Mexico: fiestas, salsa dancing in the street, big sombreros, jolly Mariachi bands, tasty enchilladas. Rewind. Mexico: women working 12-hour shifts in factories making parts for iPhones, fighting off the headache they get from not drinking water, because if they drink they need to pee, and if they leave their work station they are sacked. Police officers who pull 14-year-old girls into their police cars and take them to the woods to rape them. Mayors and company CEOs who claim to be saving the planet when in fact their actions are causing the local river to be so polluted that when a boy falls in trying to retrieve his football, he dies of arsenic poisoning 12 hours later.

Theatre Ad Infinitum’s Bucket List is a beautiful, harrowing, thought-provoking piece of work: a hard-hitting socio-political drama about Mexican (and world) corruption and contamination, delivered by an all-female international ensemble whose physical acting skills are superb. And there’s great live music too!

Inspiration for the show came from Mexican performer and co-devisor Vicky Araico Casas, who Ad Infintum’s Nir Paldi mentored and directed in her solo work, Juana in a Million. For both of them, one show was obviously not enough… There is more to be said about Mexico.

Bucket List – the company’s eighth show, which follows on from previous successes Translunar Paradise, The Ballad of the Burning Star, and Light – is written and directed by Paldi; he and co-director George Mann alternating roles of director and dramaturg on each new production. As is their usual practice, inspired by their training with Jacques Lecoq, the show has been co-created with the ensemble, which includes aforementioned Vicky Araico Casas as the protagonist Mila, and the company’s associate artist/musical director Amy Nostbakken, who gives an astonishing and brilliant performance as The Man, morphing from corrupt cop, to mayor, to company CEO, to president of Mexico, to Bill Clinton himself – instigator of the notorious North American Free Trade Agreement (NAFTE) that has proved to be the cause of so many problems for working-class Mexicans. These transformations of character are made elegantly and beautifully with a shift in body stance changing her instantly from one to the other, the donning of a cap or sash, or the clever and humorous use of props such as a moustache on a stick, adding weight to the transformation.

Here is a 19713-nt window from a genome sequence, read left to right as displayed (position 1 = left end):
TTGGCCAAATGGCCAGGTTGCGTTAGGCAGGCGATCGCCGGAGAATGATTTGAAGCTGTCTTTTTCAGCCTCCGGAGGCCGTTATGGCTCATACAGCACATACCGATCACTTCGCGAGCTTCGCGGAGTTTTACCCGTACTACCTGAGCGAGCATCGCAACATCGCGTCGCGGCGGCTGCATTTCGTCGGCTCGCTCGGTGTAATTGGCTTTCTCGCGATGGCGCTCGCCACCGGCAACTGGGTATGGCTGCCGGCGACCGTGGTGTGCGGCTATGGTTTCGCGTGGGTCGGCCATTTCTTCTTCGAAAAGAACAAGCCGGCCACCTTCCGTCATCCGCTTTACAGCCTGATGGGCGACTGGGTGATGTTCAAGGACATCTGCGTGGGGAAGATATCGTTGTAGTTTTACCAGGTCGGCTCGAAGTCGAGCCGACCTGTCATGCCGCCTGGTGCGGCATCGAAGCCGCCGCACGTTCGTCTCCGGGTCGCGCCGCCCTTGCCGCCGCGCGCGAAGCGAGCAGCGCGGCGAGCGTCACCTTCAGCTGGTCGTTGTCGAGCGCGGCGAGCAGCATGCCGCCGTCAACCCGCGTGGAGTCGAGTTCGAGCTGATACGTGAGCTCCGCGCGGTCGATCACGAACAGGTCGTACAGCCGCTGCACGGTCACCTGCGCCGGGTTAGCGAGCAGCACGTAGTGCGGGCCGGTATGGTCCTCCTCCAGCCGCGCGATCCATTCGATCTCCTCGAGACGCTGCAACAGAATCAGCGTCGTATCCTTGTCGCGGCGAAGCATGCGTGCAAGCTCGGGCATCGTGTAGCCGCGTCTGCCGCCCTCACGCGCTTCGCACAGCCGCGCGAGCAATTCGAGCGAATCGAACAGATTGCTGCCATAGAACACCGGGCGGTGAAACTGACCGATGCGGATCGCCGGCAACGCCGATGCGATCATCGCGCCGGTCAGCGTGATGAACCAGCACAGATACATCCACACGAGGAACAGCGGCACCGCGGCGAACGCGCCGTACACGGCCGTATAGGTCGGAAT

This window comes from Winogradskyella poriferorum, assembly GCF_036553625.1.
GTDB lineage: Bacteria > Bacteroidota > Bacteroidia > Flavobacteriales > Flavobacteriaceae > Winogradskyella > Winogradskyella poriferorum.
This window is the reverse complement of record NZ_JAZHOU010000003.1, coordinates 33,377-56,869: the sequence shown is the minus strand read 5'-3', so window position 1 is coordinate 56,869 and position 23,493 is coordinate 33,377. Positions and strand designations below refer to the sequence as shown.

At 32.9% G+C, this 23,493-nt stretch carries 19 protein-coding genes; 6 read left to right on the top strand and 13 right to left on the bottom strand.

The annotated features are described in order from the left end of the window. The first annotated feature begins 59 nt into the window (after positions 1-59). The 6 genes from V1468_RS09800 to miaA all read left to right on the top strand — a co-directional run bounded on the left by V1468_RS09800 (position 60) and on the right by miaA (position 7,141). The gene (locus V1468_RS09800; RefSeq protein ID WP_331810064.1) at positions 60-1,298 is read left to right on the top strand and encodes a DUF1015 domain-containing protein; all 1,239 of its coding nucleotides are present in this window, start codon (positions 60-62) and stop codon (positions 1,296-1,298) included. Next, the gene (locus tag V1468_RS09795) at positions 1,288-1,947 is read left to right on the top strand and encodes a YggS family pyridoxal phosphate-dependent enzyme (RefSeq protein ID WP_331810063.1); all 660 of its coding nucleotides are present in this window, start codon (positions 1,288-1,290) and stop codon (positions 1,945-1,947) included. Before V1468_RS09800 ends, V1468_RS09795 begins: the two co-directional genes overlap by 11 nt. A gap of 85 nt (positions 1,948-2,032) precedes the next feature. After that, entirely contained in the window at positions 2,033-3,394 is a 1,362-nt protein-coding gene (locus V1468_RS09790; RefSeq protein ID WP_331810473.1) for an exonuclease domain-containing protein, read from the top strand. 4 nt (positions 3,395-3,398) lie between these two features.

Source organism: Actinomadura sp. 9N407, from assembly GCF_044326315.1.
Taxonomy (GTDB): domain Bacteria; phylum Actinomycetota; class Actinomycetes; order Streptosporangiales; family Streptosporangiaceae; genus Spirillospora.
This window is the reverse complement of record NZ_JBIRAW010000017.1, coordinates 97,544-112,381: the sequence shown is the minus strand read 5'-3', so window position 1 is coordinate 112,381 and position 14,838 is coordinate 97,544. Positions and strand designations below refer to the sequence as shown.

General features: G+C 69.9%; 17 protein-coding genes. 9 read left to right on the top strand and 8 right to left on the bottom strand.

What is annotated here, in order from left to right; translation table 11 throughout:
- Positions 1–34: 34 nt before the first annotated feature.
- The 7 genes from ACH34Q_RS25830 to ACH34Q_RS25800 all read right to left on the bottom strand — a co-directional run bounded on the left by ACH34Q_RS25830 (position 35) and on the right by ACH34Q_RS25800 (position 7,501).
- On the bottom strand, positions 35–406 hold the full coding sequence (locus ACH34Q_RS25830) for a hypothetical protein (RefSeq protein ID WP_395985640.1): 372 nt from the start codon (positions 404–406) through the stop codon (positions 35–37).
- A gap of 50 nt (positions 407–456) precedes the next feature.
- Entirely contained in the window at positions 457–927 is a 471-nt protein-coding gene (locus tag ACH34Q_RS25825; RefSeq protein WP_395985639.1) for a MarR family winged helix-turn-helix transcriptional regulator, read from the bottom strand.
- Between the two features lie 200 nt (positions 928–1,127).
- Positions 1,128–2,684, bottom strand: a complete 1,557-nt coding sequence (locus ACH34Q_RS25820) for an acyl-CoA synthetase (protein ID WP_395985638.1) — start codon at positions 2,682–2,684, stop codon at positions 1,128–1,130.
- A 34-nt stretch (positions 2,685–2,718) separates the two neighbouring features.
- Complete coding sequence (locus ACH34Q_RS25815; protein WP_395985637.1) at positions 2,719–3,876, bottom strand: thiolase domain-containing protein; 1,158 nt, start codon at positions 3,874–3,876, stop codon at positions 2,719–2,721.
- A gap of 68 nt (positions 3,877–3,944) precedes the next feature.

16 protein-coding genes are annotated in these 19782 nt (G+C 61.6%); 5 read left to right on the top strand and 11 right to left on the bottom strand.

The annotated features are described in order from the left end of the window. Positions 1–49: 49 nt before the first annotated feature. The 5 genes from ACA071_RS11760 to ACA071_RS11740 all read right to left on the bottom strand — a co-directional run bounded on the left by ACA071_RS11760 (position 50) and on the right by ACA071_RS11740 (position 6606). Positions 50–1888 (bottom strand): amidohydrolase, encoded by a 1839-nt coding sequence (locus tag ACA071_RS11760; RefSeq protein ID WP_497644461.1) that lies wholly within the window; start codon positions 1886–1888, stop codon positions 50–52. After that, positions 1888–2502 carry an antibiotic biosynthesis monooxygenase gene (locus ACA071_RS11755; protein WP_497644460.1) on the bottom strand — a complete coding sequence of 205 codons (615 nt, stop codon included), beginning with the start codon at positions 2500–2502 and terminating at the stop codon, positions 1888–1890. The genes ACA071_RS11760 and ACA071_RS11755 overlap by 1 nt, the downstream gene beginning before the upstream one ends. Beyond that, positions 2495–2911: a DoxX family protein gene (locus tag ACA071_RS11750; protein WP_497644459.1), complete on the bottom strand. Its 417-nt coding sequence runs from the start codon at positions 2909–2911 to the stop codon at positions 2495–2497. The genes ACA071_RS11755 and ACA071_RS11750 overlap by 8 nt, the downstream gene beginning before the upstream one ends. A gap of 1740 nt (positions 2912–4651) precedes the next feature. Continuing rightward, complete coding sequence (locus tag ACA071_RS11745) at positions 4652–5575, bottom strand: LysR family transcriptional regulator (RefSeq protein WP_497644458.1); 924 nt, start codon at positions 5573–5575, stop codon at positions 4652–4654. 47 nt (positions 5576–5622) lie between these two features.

Also in the ensemble are other familiar faces, including Deborah Pugh, who has appeared in all of the company’s past four shows, giving a dynamic and vibrant performance as both Mila’s mother, and as her youth leader and mentor Jennifer, who encourages her to improve her chess game, with the carrot dangled of a trip to America. But all of the ensemble are superb, swapping roles with ease, forming a physical chorus to support whichever character is the lead in any given scene.

So many lovely things in this show to flag up: a great use of recurring movement motifs: for example, a choreography of factory women’s gestures with the hands; and the way tiny snatches of salsa dancing are used as a throughout. Chess is the central metaphor of the piece, as Mila seeks (or fantasises about seeking – the line between the real and the imagined is deliberately blurry) her revenge on the men who have ruined the lives of her relatives and friends, finding parallels between her chess tactics and what she feels needs to do out their in world. The show appears to have a linear narrative at the start, but the pattern of foreshadowing and flashback comes in early. Harrowing moments in the story are replayed in a pattern of intense repetition.

The scenography is simple but beautifully effective. A kind of abbattoir cum hospital operating room plastic strip-curtain at the rear; podiums for the two musicians on either side of the curtain/backdrop; and a good lighting design. It’s quite enough: the play resides, for the most part, in the bodies of the performers.

The tussle between fantasy and reality is dealt with very effectively. As time runs out for Mila, her imagined solutions to her need for revenge become more and more ludicrous and fantastical. As the play ends, there is a sting in the tail. We are not let off lightly; we are not allowed to leave the theatre revelling in her revenge. There is a torch that we must carry for her, if Mila can’t carry it herself…

 

Featured image by Alex Brenner.

Theatre Ad Infinitum: Bucket List is at PLeasance Dome, 3-29 August, as part of the Edinburgh Fringe 2016.

For further information or bookings, see www.edfringe.com

 

 

 

 

Dorothy Max Prior

Dorothy Max Prior

Dorothy Max Prior is the editor of Total Theatre Magazine, and is also a performer, writer, dramaturg and choreographer working in theatre, dance, live art and street arts. Under her alter-ego Dorothy’s Shoes she creates performance work that both honours and usurps the traditions of popular dance and theatre, and plays with the relationship between performer and audience. Much of her work is sited in public spaces or in venues other than regular theatres. She is also co-director of street theatre/dance company The Ragroof Players.

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